“With malice toward none with charity for all with firmness in the right as God gives us to see the right let us strive on to finish the work we are in to bind up the nation’s wounds, to care for him who shall have borne the battle and for his widow and his orphan ~ to do all which may achieve and cherish a just and lasting peace among ourselves and with all nations.”https://www.nps.gov/linc/learn/historyculture/lincoln-second-inaugural.htm
Significant attention is always paid to the final paragraph (beginning with “With malice toward none with charity for all…”). However, the previous paragraph (emphasis mine) is perhaps more important, in so much as it’s Lincoln again laying out the ultimate reason the war is being fought: the continuation of slavery. And that paragraph, in particular the bolded text, makes it clear there can be no reconciliation until that “peculiar institution” is ended. Lincoln leaves no room for compromise on that topic: that if necessary the war will continue “until every drop of blood drawn with [slavery’s] lash shall be paid by another drawn with the sword“).
I suspect that to many in the South at the time, including those in Gingrich’s home state of Georgia, very little about this speech would seem like it’s “bringing them together” with the North. Instead, they would most likely read those words as signaling an end to an era–a social order that had been with them for over 200 years.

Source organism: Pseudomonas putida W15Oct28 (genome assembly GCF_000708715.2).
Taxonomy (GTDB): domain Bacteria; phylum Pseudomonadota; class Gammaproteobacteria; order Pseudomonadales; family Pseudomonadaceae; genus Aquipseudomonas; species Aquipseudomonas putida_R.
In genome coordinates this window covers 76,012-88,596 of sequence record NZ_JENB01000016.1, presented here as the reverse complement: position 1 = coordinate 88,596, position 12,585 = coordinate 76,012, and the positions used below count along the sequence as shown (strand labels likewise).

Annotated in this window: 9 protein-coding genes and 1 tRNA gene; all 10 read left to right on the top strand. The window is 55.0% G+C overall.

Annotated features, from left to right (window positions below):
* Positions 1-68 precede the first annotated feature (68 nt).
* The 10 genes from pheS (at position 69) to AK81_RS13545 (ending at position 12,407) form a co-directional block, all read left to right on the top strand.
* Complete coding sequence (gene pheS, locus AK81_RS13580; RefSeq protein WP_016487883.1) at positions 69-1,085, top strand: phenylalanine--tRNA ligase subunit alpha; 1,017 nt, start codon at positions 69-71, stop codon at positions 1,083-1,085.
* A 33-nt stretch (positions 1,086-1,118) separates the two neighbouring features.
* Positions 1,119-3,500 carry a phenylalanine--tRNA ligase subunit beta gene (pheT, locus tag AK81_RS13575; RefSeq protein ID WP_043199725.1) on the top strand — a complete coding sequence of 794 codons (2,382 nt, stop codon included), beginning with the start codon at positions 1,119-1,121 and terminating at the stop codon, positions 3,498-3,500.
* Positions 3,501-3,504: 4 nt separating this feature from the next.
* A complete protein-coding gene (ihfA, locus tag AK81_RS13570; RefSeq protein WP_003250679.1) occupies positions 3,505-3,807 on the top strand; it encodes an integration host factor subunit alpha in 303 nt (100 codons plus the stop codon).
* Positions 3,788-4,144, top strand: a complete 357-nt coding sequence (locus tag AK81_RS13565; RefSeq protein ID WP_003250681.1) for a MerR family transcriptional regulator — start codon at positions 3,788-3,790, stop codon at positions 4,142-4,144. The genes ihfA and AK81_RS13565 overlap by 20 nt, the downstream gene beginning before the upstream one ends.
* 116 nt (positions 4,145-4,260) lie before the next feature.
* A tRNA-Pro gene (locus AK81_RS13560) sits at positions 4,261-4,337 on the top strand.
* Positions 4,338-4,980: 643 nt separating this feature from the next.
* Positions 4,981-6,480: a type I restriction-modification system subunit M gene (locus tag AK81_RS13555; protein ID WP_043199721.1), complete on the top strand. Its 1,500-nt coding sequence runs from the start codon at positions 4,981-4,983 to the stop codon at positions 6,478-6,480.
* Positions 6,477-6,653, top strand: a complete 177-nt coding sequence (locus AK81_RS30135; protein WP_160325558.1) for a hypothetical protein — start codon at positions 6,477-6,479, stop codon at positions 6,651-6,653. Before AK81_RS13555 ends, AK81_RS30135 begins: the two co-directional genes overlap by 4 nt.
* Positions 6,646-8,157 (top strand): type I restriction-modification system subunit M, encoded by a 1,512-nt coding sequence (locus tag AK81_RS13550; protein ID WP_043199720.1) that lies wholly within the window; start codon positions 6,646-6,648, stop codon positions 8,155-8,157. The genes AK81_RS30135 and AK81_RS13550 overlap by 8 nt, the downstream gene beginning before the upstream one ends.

All that said, perhaps I’m expecting too much of Gingrich, after all, I just discovered that the Ph.D. in History that he often proudly points to was actually in European History (TIL!). So perhaps he never actually read that address.
Of course, it’s also possible that Gingrich just didn’t care because he was out to score points. On that note, I give you our illustrious EiC’s (another OG Political Blogger) reply to Drezner:
In the comments section below, my co-blogger Steven Taylor linked to two articles he wrote from a decade ago examining Gingrich’s academic record: Newt Gingrich, “Academic” & More on Newt Gingrich’s Academic Career. Spoiler alert: Steven was not impressed by what he found.
One other thought on this topic came up as I was drafting the post. In the final paragraph of the speech, Lincoln writes: “let us strive on to finish the work we are in to bind up the nation’s wounds.” Following his speech yesterday, President Biden was asked by the press whether calling out former President Trump divides more than it heals.